Hashing Modulo Theories

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Style Pass
2024-05-14 15:30:06

We anticipate that hash functions will have collisions. They have to. Good hash functions don’t have collisions for keys likely to appear together.

Consider for example (4,8) representing the fraction $\frac{4}{8}$. In our intended meaning this is “equal” to (1,2) aka $\frac{1}{2}$ , but if I use python’s default hashing function, they will map to different integers

More pragmatically, if I have some kind of AVL tree or red-black tree data structure representing a set or dictionary, the exact balancing is actually irrelevant internals. If I use an ordinary tree hashing algorithm on these, logically “identical” sets will map to different hashes, which is wrong. So what do you do?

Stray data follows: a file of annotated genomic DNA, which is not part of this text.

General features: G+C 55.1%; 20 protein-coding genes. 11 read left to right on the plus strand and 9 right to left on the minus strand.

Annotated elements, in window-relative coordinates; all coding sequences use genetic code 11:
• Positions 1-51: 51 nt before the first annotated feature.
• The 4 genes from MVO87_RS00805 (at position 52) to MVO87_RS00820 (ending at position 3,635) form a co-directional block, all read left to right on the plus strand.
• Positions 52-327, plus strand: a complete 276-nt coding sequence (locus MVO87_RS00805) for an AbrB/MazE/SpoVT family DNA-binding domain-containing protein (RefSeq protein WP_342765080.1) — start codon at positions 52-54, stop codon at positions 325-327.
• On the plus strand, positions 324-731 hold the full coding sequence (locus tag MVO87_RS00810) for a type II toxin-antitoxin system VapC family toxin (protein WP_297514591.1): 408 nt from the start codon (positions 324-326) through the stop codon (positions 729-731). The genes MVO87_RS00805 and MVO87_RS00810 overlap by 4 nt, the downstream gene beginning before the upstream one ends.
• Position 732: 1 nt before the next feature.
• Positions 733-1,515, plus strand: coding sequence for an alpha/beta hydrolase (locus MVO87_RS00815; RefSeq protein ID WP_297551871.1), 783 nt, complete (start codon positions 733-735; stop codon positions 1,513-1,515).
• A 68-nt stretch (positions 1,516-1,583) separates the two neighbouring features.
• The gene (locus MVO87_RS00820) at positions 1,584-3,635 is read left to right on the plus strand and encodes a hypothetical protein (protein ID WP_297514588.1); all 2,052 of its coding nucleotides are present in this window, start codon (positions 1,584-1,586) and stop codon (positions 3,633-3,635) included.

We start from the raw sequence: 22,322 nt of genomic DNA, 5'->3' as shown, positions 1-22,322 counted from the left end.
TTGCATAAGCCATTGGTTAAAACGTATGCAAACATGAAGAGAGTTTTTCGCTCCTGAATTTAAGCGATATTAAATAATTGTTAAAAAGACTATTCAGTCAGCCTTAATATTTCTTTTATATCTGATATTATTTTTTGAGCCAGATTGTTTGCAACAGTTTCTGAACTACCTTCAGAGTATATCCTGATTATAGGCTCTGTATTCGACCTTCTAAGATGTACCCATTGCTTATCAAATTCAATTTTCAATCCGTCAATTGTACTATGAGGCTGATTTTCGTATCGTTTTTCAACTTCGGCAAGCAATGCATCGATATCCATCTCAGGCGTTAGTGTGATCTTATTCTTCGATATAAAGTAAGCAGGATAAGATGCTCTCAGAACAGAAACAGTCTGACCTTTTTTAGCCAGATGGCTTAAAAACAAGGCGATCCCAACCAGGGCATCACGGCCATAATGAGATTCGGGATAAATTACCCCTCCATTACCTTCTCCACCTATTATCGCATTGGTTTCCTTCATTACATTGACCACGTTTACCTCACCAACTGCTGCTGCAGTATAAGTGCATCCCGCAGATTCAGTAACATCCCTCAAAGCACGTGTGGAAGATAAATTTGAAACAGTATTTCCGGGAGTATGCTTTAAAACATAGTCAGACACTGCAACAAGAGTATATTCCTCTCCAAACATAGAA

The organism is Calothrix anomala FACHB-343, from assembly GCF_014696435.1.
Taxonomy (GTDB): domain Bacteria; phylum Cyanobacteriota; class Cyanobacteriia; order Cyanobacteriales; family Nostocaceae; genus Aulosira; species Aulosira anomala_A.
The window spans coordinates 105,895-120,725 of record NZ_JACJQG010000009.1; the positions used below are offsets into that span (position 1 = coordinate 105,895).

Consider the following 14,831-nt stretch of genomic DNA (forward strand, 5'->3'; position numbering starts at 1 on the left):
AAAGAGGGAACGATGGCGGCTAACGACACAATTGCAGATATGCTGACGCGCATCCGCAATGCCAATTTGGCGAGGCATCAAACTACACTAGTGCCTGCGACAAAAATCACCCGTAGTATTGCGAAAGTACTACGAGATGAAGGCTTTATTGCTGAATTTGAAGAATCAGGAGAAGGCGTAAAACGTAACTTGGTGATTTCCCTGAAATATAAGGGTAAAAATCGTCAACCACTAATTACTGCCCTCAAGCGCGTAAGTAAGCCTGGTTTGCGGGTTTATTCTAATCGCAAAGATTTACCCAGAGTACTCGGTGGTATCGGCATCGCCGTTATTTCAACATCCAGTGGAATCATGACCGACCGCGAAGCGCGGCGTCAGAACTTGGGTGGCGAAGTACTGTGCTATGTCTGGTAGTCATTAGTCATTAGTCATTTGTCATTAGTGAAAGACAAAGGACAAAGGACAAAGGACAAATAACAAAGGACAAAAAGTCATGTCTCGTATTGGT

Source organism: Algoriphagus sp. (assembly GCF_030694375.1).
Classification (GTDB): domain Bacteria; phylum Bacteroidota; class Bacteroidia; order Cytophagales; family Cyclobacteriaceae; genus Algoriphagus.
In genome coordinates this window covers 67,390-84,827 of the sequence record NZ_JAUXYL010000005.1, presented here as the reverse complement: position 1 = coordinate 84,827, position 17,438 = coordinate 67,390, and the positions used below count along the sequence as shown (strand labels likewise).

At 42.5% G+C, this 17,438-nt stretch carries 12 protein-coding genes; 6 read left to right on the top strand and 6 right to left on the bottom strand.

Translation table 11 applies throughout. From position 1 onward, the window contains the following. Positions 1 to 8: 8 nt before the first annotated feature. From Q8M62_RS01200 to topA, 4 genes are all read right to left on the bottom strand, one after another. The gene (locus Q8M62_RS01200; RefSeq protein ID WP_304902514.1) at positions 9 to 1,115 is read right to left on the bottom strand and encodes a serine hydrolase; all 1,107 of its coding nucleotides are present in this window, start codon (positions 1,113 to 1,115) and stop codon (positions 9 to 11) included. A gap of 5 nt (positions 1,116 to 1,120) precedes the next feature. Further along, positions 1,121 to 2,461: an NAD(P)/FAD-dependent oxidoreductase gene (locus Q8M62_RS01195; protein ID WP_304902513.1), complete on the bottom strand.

Sets are useful in all sorts of ways, but in particular I the application I find most interesting is to hash sets that correspond to contexts in a automated theorem prover context (egglog, datalog, other).

Another example that I care about a lot is alpha invariant expressions. If the intended meaning of an expression is intended to be invariant to non-clashing renamings aka permutations of the variable labels. For example, foo(X,Y,X) = foo(Z,W,Z) != foo(X,Y,Z). This shows up in theorem proving contexts.